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This paper discusses how Plato's concept of social justice consisted of individual virtue as well as that quality which makes a society good, harmonious and productive. It then looks at how both Mill and Marx borrowed elements of Plato's thought in developing their own versions of social justice. In addition, the paper examines how Marx essentially believed that the cause of all social and economic inequality was the capitalist system and how social justice could only come about though the overthrow of that system. In comparison, the paper looks at how Mill provided practical principles of social justice that demonstrate just how social justice can be compatible with political freedom.
From the Paper:"Marx believed that capitalism is the source of inequality since the division of classes creates a gulf between rich and poor, as well as between workers and the owners of the means of production. Capitalism comprises both an economic and political structure which determines the distribution of wealth. Marx viewed the principle of justice as distributive and as based in individual need. In the Communist Manifesto, Marx and Engels (1) stated that all social classes over history are involved in a struggle "that each time ended, either in a revolutionary reconstitution of society at large, or in the common ruin of the contending classes". The means to achieve social justice is through revolution or radical transformation of all economic institutions along with the existing social and political system. "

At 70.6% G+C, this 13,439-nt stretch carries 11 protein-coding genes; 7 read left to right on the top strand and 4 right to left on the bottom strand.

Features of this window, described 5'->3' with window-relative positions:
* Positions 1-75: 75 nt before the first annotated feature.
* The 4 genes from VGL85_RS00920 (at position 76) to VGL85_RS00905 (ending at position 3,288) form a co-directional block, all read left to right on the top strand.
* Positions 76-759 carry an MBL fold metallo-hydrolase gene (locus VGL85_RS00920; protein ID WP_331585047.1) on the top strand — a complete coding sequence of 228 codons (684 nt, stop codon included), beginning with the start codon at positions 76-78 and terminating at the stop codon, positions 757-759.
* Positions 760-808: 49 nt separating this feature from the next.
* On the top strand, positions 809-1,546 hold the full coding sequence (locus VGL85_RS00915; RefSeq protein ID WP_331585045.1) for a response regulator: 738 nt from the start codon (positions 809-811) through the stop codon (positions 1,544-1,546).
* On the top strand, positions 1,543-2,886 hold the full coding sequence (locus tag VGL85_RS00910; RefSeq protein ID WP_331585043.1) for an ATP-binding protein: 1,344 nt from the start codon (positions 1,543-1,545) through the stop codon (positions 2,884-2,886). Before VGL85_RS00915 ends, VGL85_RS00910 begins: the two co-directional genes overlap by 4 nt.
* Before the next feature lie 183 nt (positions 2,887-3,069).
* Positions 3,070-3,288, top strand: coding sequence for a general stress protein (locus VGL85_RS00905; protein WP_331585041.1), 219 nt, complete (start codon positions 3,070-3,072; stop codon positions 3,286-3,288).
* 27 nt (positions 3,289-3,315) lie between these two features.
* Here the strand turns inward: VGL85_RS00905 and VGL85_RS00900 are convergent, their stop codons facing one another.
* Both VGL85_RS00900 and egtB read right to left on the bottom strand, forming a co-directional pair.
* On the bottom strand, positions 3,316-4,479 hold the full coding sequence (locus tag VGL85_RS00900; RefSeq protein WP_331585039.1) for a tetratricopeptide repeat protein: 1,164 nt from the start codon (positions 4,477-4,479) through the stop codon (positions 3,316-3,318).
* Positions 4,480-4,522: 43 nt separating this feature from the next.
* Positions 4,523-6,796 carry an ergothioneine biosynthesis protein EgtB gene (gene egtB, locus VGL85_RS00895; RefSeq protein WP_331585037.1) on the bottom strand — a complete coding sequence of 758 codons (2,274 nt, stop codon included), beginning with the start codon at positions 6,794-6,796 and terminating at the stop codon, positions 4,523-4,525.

Sample of Sources Used:
- Marx, Karl & Engels, Frederick. The Communist Manifesto. New York: Penguin, 2002.
- Mill, John Stuart. On Liberty. Indianapolis: Hackett, 1978.
- Mill, J.S. Principles of Political Economy. Ed., Jonathan Riley (Oxford, 1999.
- Mill, J.S. The Subjection of Women. Toronto: Broadview Press, 2000.
- Plato. The Republic. New York: Penguin, 2007.
Cite this Comparison Essay:
Social Justice (2008, June 29) Retrieved February 06, 2023, from https://www.academon.com/comparison-essay/social-justice-105123/
"Social Justice" 29 June 2008. Web. 06 February. 2023. <https://www.academon.com/comparison-essay/social-justice-105123/>